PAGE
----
What happened

Shares of giant U.S. utility NextEra Energy (NEE -1.34%) fell roughly 5% in the first hour of trading on Sept. 30. Although the loss was pared somewhat over the next hour, the stock was still down by roughly 2% at 12 p.m. EDT. The big story of the day came from The Wall Street Journal.  

So what

A massive utility with renewable power and regulated utility businesses, NextEra's primary regulated operations are located in Florida. In 2019, in an attempt to augment growth on the regulated side of the business, it acquired Gulf Power, a relatively small Florida utility, from peer The Southern Company. Although NextEra has only owned Gulf Power for a short period of time, it has already started to improve the utility's performance. It believes there are more gains to be had as well, as it continues to bring Gulf Power's metrics in line with its own. 

A worker standing in front of electrical power equipment

Image source: Getty Images.

That's a bit of background to provide context for the report from The Wall Street Journal, released after the market closed yesterday, that NextEra had been rebuffed in an effort to buy peer Duke Energy (DUK -0.41%). Duke has material operations in Florida, but would also help expand NextEra's reach outside of its home state. Moreover, adding this utility to the mix would likely have provided years' worth of business improvement opportunities, perhaps similar to what NextEra has achieved with Gulf Power. It could have been a very interesting combination. That said, buying Duke Energy, which has a nearly $65 billion market cap, would have been a massive financial undertaking, even for $135 billion market cap NextEra. Still, The Journal suggests that NextEra isn't ready to give up just yet. Duke may be playing hard to get so it can achieve a better deal for its shareholders.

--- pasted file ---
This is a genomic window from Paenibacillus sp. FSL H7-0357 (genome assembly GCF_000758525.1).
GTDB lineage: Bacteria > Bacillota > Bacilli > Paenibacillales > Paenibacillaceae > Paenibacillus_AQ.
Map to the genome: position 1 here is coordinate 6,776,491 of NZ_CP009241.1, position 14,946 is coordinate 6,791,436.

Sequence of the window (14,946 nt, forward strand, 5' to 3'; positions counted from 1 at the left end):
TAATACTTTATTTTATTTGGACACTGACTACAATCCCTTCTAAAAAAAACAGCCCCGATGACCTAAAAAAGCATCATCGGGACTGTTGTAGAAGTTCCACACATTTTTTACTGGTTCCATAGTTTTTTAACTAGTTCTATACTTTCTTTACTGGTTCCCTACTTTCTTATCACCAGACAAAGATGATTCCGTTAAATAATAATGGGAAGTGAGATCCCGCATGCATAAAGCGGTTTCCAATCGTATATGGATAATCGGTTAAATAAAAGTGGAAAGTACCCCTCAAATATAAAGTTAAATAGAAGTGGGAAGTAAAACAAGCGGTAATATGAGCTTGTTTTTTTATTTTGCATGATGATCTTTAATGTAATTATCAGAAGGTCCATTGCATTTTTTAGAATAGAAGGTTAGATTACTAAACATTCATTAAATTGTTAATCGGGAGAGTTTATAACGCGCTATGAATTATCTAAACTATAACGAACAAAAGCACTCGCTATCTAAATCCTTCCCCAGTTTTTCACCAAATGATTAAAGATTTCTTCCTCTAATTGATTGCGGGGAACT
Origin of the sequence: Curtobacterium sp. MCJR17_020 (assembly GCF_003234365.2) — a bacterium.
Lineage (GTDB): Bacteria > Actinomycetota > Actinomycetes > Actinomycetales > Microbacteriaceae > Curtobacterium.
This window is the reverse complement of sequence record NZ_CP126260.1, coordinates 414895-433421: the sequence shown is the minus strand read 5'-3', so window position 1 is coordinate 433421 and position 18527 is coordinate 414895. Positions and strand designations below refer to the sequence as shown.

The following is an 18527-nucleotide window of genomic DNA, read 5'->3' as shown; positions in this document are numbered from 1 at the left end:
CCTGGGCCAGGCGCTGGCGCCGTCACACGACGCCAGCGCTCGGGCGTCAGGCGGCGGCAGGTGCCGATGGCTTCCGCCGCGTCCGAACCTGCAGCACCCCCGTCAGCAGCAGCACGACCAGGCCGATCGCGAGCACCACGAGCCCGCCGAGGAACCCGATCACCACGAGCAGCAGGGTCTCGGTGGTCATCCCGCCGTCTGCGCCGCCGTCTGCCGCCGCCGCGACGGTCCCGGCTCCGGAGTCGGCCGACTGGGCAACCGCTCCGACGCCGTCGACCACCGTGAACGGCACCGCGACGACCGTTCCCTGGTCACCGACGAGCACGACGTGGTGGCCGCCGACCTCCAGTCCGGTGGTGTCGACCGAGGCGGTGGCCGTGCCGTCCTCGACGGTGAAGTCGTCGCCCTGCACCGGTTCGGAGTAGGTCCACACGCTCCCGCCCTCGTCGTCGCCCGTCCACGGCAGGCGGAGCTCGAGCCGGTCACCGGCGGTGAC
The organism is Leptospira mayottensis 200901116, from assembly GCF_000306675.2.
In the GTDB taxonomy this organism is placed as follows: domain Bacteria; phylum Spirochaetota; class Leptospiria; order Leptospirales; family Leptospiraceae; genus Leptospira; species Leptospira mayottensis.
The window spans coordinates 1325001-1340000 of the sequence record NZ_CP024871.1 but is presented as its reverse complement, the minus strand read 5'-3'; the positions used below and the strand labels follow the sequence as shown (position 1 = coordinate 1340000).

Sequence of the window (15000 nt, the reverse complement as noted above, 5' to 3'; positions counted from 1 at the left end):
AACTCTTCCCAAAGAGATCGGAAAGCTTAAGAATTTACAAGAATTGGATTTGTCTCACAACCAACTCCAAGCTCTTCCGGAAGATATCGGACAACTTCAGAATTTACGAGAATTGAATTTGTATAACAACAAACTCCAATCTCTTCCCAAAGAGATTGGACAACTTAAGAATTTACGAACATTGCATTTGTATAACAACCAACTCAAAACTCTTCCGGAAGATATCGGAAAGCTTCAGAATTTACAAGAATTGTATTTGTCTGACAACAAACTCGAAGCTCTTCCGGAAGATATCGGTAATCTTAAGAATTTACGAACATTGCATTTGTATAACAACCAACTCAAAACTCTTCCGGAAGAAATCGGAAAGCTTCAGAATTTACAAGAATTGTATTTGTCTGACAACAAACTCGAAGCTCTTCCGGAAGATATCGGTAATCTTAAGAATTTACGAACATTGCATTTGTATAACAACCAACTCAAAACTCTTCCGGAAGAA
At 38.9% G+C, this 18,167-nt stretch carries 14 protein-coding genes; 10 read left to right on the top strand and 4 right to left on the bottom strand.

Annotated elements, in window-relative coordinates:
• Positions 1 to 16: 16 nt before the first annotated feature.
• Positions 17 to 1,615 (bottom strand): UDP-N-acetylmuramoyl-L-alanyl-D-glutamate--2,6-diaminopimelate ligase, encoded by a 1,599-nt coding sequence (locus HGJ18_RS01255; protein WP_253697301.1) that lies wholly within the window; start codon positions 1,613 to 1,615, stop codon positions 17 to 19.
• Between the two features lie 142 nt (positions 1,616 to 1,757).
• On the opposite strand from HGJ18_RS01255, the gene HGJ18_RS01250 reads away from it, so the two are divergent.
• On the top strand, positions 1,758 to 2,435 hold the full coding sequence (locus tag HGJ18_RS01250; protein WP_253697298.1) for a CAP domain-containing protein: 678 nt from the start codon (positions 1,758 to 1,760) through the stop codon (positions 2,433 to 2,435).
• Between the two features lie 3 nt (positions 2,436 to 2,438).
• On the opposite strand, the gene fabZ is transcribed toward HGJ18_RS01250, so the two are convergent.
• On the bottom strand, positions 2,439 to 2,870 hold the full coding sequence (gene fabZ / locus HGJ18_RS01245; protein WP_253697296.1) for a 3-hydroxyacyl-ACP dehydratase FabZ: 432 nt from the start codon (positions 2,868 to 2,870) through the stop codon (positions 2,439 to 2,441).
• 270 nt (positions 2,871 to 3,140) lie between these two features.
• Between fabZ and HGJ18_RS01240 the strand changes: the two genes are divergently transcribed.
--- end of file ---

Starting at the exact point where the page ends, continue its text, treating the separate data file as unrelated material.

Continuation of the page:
Now what

It's worth noting that Duke Energy's stock rose 8% on the same news that drove NextEra lower, suggesting that some on Wall Street do believe a better offer is likely. With regard to NextEra, it's not clear if investors are worried that NextEra is likely to try again (and perhaps succeed at an even higher cost) or if investors are upset that NextEra's efforts to create a pipeline for growth have failed again. Indeed, Duke is not the first utility NextEra has tried to acquire over the past few years. What the news does suggest, however, is that NextEra is still hunting for ways to expand. Whether that's a good thing or a bad thing remains to be seen.